Before the Race
I signed up for the race almost two years ago and had been training hard for well over a year. I’d done three 2-3 day ultra-events in England as part of my training but for those I’d only needed to carry a day bag and the temperatures there did not exactly mirror what I would experience in Morocco. Running with a bag weighing 1-2 Kg is also very different to one which (at the beginning of the week at least) weighed over 10Kg. My biggest fear was that my feet wouldn’t last the week. A quick Google search for foot damage in the desert will certainly put you off your dinner!
Typically, between 5 and 10 percent of runners do not finish. Whilst I appreciated the fact that finishing isn’t a foregone conclusion, I really did not want to be part of the ‘DNF’ statistics.
The Daily Routine
Each day in camp began at 5am with the sounds of other people rising and chatting. The bivouacs were dismantled whilst we were still under them and each race stage began somewhere between 7am and 8.30am – the higher the temperature, the earlier the start. Every stage started with a briefing from the legendary Frenchman Patrick Bauer, the founder of the MdS and the man who was the first to run across the Sahara. Then, Patrick and his English translator danced away on the roof of a Land Rover to a loud rendition of AC/DC’s ‘Highway to Hell’ as we set off into the desert.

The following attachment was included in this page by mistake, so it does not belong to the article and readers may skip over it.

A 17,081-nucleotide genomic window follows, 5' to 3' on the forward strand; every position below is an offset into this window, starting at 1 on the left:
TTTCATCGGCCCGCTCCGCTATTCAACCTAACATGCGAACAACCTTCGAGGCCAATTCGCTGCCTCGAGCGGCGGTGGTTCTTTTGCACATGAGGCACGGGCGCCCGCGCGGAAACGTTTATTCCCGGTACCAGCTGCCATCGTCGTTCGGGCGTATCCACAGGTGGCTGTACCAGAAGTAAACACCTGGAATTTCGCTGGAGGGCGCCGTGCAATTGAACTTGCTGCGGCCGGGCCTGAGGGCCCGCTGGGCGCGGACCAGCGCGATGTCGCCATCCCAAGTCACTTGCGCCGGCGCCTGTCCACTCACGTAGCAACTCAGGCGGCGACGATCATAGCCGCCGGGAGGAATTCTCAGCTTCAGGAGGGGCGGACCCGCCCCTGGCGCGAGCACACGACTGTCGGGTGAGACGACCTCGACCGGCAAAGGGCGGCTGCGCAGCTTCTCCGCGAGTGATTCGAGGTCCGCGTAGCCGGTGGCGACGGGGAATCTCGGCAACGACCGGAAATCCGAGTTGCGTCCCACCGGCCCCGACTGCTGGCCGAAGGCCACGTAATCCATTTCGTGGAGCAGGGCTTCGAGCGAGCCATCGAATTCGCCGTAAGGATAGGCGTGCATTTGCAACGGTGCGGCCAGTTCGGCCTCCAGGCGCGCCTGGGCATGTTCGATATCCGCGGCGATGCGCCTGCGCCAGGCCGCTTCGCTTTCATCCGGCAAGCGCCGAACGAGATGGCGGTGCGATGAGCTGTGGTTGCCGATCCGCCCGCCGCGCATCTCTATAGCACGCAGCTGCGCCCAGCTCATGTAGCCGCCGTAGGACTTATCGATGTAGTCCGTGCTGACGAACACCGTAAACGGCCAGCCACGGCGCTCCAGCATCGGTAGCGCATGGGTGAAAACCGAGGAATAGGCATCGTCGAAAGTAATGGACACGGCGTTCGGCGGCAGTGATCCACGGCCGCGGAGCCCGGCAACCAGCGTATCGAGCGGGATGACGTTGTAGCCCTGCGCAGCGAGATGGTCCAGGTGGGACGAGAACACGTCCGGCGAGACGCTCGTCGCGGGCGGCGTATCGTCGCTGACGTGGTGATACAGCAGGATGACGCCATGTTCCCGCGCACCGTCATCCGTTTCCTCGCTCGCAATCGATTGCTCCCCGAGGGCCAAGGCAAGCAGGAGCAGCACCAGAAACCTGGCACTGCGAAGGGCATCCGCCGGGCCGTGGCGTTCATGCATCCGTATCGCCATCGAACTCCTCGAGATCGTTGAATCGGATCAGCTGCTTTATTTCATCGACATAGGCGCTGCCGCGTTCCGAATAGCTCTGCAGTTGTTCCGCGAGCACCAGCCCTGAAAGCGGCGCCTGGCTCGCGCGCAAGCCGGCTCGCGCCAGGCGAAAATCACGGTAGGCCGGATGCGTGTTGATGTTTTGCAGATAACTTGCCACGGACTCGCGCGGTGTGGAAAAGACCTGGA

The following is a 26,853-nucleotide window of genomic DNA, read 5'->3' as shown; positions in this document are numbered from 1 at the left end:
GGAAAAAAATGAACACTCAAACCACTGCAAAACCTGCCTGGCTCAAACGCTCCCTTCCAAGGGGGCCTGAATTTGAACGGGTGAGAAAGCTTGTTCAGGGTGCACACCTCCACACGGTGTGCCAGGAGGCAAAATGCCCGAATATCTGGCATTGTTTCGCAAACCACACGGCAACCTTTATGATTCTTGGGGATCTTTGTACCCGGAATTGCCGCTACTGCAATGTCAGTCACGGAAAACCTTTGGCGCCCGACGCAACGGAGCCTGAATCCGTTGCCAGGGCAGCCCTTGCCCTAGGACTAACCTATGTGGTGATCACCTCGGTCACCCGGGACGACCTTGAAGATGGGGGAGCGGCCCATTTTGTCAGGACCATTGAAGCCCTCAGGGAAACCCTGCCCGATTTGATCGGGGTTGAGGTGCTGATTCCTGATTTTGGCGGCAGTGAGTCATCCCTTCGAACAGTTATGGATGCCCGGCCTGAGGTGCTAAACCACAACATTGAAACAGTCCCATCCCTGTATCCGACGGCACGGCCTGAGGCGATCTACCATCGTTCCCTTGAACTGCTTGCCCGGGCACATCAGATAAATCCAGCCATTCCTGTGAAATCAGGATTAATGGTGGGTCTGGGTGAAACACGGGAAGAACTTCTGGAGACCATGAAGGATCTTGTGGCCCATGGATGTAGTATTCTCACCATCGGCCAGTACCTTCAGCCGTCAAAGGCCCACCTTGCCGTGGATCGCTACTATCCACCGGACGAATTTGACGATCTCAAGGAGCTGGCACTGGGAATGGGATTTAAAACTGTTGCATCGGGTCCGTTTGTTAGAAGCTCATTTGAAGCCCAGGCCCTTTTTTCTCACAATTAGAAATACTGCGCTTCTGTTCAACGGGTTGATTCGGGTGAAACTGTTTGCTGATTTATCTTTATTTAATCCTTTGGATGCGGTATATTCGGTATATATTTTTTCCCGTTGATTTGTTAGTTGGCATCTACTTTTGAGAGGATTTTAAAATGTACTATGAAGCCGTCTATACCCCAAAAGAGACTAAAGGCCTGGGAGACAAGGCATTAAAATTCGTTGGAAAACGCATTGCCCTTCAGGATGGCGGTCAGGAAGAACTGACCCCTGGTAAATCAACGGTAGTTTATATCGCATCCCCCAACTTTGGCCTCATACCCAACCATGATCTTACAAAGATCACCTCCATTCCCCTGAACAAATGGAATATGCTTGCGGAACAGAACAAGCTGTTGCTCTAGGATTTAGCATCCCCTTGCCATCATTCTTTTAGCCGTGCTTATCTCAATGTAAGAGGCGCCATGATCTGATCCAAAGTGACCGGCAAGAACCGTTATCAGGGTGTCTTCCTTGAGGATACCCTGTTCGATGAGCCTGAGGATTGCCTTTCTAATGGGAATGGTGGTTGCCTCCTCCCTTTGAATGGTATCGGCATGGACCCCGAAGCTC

There are check points every 10km or so where you receive extra water bottles and can rest briefly, eat something and have a medic from the Doc Trotter team examine the state of your feet. Everyone is issued with a race tracker, so the organisers know immediately if you’ve gone off-course. The route is marked, but your roadbook is also essential for navigation. There is a time cut-off point for every stage. Moving at around 2.5 miles an hour should enable you to finish within this and the organisers are generous with it as long as you appear fit and well. Two camels bring up the rear, so in theory you just have to keep ahead of them!